Washington and agencies
A suicide bomber killed up to 20 people and wounded 78, including children, outside a crowded Tel Aviv shopping mall yesterday, putting the continued existence of the Middle East peace process in question.
The bombings are designed to wreck Arab-Israeli peacemaking and could rob Israeli Prime Minister Shimon Peres of victory in the early elections he has called for May 29.
The Islamic group Hamas claimed responsibility for the blast, the second in two days. Israeli television and radio quoted police as saying up to 20 people had died; on Sunday, a Hamas suicide bomber killed 18 people on a bus in Jerusalem.
"It is a suicide bomber who crossed the street on the corner of Dizengoff and King George (streets) in a crowd of people and cars and blew himself up." said Tel Aviv's police chief, chief Gabi Last.
Ronnie Milo, mayor of Tel Aviv, said the bomber planned to enter the shopping mall which was full of children in costume for a Jewish holiday. "The bomber apparently was on his way into the shopping centre where they were dozens of kids celebrating Purim," Mr Milo said. "He apparently saw the policeman at the entrance to the centre and decided to blow himself up on the street. We saw his head several metres away." He said the bomber had explosives strapped to his body.
An unidentified caller to Israel Radio's Arabic service said Hamas was responsible. "An anonymous caller speaking in Arabic claimed he was talking in the name of the Hamas movement and said that Salah Abdel-Rahim Ishaq, 24, from Ramallah, carried out the attack," the report said.
Palestinian President Yasser Arafat was quoted by his spokesman as calling the blast "a declaration of war". "The peace process is in danger," Mr Arafat's spokesman Marwan Kanafani said.
Mr Arafat told reporters at his headquarters: "We will cooperate with the Israeli government to confront these dangerous criminal acts that target the Palestinian people and the Israeli people and the peace process."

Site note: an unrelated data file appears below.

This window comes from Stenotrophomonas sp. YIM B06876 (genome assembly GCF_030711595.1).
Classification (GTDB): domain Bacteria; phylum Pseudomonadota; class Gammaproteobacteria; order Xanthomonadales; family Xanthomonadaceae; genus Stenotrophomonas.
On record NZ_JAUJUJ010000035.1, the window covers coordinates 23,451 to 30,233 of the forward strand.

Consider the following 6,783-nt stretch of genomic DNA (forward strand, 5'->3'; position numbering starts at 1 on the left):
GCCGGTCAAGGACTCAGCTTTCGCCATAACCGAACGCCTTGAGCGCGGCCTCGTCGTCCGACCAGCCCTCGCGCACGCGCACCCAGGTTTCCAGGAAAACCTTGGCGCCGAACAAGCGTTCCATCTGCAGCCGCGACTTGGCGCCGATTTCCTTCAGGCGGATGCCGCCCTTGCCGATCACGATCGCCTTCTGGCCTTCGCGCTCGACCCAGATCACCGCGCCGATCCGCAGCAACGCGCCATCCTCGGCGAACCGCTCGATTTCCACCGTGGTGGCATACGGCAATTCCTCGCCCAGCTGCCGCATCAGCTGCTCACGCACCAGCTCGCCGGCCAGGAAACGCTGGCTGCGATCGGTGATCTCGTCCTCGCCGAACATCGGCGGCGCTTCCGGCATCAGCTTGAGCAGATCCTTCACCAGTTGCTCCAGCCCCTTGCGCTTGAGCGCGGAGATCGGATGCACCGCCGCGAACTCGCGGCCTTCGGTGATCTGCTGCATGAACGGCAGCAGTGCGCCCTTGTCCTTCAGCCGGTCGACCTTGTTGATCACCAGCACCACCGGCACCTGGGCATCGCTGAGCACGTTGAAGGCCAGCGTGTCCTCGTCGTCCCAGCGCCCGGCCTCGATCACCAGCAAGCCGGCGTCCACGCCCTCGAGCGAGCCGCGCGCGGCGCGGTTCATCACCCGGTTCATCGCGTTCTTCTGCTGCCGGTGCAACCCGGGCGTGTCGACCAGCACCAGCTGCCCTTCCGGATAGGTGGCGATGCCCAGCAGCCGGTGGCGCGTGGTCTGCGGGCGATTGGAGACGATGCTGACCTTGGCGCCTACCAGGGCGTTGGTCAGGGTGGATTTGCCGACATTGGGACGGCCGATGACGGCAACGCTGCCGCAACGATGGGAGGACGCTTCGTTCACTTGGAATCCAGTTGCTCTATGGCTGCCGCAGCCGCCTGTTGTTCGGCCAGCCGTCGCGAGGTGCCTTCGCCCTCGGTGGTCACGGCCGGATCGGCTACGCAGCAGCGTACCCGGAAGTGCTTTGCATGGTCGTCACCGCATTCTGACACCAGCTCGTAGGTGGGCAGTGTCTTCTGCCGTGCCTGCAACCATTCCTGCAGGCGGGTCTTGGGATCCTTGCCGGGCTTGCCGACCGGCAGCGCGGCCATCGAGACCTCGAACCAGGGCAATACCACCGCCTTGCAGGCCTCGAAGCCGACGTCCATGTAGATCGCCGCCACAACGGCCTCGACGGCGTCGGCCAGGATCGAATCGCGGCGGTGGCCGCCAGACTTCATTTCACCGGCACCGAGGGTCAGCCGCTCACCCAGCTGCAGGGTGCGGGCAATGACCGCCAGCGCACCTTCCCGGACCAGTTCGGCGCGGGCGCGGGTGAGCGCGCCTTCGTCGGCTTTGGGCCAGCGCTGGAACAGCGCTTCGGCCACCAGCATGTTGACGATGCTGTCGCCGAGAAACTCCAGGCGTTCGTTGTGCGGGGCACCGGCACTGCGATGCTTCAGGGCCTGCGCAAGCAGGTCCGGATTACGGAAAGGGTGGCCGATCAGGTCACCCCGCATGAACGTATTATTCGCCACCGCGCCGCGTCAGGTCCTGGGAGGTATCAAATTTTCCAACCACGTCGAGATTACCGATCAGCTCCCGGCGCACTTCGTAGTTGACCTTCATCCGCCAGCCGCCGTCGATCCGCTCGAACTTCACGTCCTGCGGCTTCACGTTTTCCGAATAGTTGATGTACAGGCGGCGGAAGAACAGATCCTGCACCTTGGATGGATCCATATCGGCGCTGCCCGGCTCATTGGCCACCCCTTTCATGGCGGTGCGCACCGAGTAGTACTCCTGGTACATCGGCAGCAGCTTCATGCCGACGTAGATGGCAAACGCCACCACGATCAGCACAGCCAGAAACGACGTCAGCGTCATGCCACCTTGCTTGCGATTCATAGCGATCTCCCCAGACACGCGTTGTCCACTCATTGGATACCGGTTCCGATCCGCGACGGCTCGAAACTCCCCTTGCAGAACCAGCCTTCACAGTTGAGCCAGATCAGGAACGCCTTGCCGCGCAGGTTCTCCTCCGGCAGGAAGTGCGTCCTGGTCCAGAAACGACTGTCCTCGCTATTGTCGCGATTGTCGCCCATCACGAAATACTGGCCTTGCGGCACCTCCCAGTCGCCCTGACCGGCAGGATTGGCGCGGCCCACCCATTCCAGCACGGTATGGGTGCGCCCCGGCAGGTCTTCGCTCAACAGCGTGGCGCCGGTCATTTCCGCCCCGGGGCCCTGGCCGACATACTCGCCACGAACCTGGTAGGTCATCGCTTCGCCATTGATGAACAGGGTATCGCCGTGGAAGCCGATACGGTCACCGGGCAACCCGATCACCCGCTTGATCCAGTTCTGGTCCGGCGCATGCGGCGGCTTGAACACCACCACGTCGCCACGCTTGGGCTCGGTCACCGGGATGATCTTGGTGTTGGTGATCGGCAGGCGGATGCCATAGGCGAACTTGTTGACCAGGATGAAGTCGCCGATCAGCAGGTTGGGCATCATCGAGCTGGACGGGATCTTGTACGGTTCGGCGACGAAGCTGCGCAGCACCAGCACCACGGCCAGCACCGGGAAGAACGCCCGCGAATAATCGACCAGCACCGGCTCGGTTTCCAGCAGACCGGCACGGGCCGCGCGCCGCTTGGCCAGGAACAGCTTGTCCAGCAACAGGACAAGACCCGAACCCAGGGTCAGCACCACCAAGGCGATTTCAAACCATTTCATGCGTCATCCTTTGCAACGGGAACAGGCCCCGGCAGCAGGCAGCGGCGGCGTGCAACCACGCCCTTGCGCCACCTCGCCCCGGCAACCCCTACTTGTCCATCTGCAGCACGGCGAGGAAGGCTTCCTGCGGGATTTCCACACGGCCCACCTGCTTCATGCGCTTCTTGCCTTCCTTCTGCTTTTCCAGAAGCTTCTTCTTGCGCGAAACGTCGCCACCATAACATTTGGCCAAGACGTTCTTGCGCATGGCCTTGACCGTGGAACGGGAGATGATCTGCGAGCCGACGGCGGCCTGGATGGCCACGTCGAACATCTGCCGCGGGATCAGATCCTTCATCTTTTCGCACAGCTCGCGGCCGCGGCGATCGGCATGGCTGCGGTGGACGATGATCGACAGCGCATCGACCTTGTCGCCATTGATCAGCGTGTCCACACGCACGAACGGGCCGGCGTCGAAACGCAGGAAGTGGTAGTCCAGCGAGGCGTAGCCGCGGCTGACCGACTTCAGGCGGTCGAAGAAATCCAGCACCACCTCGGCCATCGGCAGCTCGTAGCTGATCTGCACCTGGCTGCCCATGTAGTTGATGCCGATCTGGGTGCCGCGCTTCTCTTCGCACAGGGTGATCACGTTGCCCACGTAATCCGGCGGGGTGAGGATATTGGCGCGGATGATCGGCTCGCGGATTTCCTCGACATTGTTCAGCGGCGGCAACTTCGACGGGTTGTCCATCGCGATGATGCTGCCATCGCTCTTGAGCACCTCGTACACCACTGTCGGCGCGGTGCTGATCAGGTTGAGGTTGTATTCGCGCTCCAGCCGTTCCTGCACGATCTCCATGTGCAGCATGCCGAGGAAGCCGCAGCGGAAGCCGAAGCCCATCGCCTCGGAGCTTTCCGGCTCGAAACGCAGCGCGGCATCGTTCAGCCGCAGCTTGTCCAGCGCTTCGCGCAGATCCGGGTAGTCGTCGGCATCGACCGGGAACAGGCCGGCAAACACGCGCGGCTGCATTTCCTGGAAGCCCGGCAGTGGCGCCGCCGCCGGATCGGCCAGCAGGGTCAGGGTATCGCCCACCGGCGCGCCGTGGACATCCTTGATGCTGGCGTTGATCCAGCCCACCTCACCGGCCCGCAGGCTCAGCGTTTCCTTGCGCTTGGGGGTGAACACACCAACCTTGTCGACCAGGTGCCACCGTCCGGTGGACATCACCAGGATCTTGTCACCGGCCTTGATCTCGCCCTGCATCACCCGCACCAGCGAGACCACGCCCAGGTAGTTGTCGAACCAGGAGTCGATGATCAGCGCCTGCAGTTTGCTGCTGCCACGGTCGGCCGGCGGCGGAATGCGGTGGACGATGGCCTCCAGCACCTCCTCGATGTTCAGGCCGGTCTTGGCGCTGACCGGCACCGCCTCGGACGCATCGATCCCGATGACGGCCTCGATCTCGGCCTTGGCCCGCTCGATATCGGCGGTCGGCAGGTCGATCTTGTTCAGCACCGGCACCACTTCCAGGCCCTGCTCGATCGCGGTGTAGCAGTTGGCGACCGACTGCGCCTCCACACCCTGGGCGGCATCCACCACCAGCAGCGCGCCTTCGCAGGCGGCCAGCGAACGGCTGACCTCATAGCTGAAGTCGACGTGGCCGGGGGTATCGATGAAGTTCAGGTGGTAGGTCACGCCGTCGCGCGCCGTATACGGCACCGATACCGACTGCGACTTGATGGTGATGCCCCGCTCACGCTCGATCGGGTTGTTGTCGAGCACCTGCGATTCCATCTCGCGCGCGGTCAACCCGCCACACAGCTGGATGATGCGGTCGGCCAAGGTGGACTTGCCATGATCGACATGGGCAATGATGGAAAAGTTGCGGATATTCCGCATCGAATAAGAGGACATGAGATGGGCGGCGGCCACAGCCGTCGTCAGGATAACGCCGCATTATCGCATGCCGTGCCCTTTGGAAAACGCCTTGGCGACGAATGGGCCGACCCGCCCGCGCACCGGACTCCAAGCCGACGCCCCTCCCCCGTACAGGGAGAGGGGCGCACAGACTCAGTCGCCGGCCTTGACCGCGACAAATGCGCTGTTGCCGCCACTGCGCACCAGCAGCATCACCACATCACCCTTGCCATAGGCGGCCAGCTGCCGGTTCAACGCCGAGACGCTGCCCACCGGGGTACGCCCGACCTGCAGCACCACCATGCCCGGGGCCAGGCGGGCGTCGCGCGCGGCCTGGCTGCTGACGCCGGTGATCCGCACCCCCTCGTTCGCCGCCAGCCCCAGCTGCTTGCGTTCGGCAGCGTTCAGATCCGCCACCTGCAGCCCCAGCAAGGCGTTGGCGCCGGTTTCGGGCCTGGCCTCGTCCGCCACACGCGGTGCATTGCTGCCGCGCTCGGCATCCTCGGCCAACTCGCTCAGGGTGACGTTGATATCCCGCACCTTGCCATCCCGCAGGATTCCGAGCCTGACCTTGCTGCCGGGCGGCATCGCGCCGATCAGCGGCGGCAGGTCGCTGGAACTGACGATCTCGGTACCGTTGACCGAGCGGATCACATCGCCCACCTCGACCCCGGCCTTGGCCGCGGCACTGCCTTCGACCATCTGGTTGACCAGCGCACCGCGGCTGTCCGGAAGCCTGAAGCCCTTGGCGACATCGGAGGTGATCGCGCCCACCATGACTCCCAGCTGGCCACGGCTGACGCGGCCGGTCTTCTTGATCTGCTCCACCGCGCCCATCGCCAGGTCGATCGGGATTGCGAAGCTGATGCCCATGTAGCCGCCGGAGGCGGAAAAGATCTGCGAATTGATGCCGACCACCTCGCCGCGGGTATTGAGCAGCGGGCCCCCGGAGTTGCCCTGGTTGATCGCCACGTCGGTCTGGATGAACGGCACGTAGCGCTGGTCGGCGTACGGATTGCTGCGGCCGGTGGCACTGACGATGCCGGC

Mr Peres's government has urged Mr Arafat repeatedly to get tough with Islamic militants of the Hamas group, who have claimed responsibility for the most of the attacks which have killed more than 200 Israelis since September 1993.
Mr Arafat, who later met with top security chiefs in emergency session, told reporters that "this is the time for action at all levels and not a time for words". He said his security forces had been in a "state of emergency" since Sunday.
But the immediate impact of the new bomb seemed to be to deal the fragile peace process another heavy blow.
Last night, Mr Peres's office said that Israel had ordered home its delegation to peace talks with Syria in the United States. "We are sending the delegation home following the latest attack," said an official.
The Israeli-Syrian talks had been suspended until Wednesday following Sunday's bombing. Syria, stopping short of outright condemnation of that attack, said yesterday that Israel could never achieve security or stability if it did not work to achieve what Damascus called real and just peace with the Arabs.
Warren Christopher, the US Secretary of State, yesterday cut short a visit to the Caribbean to chair an emergency session of President Bill Clinton's top national security advisers on the crisis in Israel, convened even before the new bombing in Tel Aviv.
The latest attack, condemned by President Clinton as "a senseless act of violence against innocent people", has stunned and dismayed the administration, leaving it few options to prevent the complete unravelling of a Middle East peace process in which Washington has invested considerable time, diplomatic energy and prestige.
Speaking during a campaign trip to Michigan, Mr Clinton urged Israelis to "fight for peace" and reject the "division and conflict" which were the goals of extremists on all sides, Jewish and Arab alike. But those exhortations will be hard to translate into reality - as shown by the jeers that rained upon the head of Martin Indyk, the US Ambassador to Israel, as he visited the scene of the bombing yesterday.
In practice there seems little the US can do. According to a White House spokesman, the meeting of Mr Christopher, the Defense Secretary William Perry, the CIA director John Deutch, and Anthony Lake, Mr Clinton's national security adviser, would examine "ways of assisting the Israelis". That, presumably, includes the use of US intelligence to help track down members of Hamas and other Palestinian terrorists.
Beyond that, Washington will do what it can to exert pressure on the Arab states in the region to give no succour or shelter to the terrorist groups, who some experts believe may be based not in the PLO-administered Gaza strip or West Bank, but outside Israel altogether, perhaps in Jordan or Lebanon - in the latter case with the tacit consent of Syria.Reuse content